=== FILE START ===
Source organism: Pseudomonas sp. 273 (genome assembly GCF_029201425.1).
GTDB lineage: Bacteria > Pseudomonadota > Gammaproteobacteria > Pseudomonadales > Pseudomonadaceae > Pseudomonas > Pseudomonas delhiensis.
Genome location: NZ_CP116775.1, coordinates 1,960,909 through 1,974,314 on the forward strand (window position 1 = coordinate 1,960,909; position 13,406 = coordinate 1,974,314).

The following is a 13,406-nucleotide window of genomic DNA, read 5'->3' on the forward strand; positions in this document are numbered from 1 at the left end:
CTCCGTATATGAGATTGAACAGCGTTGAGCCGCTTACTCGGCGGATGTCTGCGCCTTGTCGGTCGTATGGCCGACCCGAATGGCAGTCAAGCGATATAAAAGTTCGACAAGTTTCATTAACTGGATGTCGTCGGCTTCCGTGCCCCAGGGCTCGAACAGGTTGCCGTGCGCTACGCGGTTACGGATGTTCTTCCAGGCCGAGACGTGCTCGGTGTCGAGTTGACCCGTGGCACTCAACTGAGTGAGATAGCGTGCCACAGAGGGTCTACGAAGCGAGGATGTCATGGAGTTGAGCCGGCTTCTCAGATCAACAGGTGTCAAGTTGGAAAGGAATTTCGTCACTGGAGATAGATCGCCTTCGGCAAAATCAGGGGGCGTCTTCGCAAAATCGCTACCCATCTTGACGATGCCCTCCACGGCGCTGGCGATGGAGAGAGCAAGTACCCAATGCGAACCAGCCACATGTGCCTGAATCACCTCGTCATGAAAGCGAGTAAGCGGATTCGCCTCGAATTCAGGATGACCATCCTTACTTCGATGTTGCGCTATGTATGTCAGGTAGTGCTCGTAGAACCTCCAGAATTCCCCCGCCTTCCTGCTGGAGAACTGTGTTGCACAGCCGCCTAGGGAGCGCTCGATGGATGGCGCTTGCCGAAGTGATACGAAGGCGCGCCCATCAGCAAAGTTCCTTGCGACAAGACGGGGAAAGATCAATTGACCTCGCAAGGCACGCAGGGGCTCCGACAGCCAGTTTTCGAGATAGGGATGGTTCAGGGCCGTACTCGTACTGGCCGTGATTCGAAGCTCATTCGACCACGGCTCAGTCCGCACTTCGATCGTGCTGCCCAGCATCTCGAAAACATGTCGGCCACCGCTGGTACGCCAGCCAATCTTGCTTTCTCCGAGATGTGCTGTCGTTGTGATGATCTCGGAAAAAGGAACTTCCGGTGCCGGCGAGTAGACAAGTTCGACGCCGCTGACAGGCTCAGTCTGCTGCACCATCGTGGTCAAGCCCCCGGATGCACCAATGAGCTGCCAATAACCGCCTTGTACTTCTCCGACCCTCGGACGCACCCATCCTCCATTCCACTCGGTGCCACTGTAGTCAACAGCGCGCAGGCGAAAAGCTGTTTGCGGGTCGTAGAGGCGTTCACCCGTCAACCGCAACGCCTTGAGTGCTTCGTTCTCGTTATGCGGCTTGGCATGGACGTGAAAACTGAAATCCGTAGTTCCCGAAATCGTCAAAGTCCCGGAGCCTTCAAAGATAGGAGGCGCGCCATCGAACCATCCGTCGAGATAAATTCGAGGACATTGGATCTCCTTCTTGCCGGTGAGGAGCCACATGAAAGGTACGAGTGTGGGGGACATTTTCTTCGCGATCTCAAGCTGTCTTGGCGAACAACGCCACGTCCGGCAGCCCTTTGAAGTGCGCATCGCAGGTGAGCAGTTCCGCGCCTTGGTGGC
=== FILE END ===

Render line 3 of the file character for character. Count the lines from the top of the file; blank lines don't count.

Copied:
Genome location: NZ_CP116775.1, coordinates 1,960,909 through 1,974,314 on the forward strand (window position 1 = coordinate 1,960,909; position 13,406 = coordinate 1,974,314).